The fault lies not with Christ, but with us. Sin clings to us as long as we live and spoils our happiness in Christ. Hence, we are only partly free from the law. “With the mind I myself serve the law of God; but with the flesh the law of sin” (Romans 7:25) …
Because sin continues to dwell in the flesh, the law waits around to molest our conscience. More and more, however, Christ increases our faith and in the measure in which our faith is increased, sin, law, and flesh subside. If anybody objects to the Gospel and the sacraments on the ground that Christ has taken away our sins once and for always, you will know what to answer. You will answer: Indeed, Christ has taken away my sins. But my flesh, the world, and the devil interfere with my faith. The little light of faith in my heart does not shine all over me at once. It is a gradual diffusion. In the meanwhile, I console myself with the thought that eventually my flesh will be made perfect in the resurrection.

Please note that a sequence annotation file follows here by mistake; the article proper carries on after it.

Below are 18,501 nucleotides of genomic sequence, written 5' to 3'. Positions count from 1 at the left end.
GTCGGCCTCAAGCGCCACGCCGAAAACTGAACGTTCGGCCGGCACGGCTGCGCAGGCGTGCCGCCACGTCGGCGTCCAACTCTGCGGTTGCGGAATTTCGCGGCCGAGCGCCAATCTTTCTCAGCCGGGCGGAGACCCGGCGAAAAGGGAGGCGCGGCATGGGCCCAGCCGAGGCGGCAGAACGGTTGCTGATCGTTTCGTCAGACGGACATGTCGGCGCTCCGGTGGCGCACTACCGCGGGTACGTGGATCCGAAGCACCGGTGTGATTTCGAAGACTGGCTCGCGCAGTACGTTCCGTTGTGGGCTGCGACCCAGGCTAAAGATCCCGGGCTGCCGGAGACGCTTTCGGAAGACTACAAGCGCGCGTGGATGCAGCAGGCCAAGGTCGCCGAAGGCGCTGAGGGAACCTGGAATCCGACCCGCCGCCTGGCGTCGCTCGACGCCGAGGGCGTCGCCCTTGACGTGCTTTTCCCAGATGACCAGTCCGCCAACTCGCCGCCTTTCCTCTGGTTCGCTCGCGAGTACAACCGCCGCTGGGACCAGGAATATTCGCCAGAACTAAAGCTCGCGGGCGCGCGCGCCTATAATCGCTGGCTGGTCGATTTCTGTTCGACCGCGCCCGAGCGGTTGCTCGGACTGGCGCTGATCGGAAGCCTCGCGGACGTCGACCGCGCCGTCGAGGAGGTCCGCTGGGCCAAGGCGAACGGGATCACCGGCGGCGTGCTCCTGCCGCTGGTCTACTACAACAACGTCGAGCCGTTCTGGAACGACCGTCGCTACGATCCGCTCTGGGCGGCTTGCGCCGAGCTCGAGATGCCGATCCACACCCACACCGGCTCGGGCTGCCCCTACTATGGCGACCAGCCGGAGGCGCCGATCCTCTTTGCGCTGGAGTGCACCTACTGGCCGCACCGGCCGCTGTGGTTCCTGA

Paul as a true apostle of faith always has the word “faith” on the tip of his tongue. By faith, says he, we are the children of God. The law cannot beget children of God. It cannot regenerate us. It can only remind us of the old birth by which we were born into the kingdom of the devil. The best the law can do for us is to prepare us for a new birth through faith in Christ Jesus. Faith in Christ regenerates us into the children of God. St. John bears witness to this in his Gospel: “As many as received him, to them gave he power to become the sons of God, even to them that believe on his name” (John 1:12). What tongue of man or angel can adequately extol the mercy of God toward us miserable sinners in that he adopted us for his own children and fellow heirs with his Son by the simple means of faith in Christ Jesus!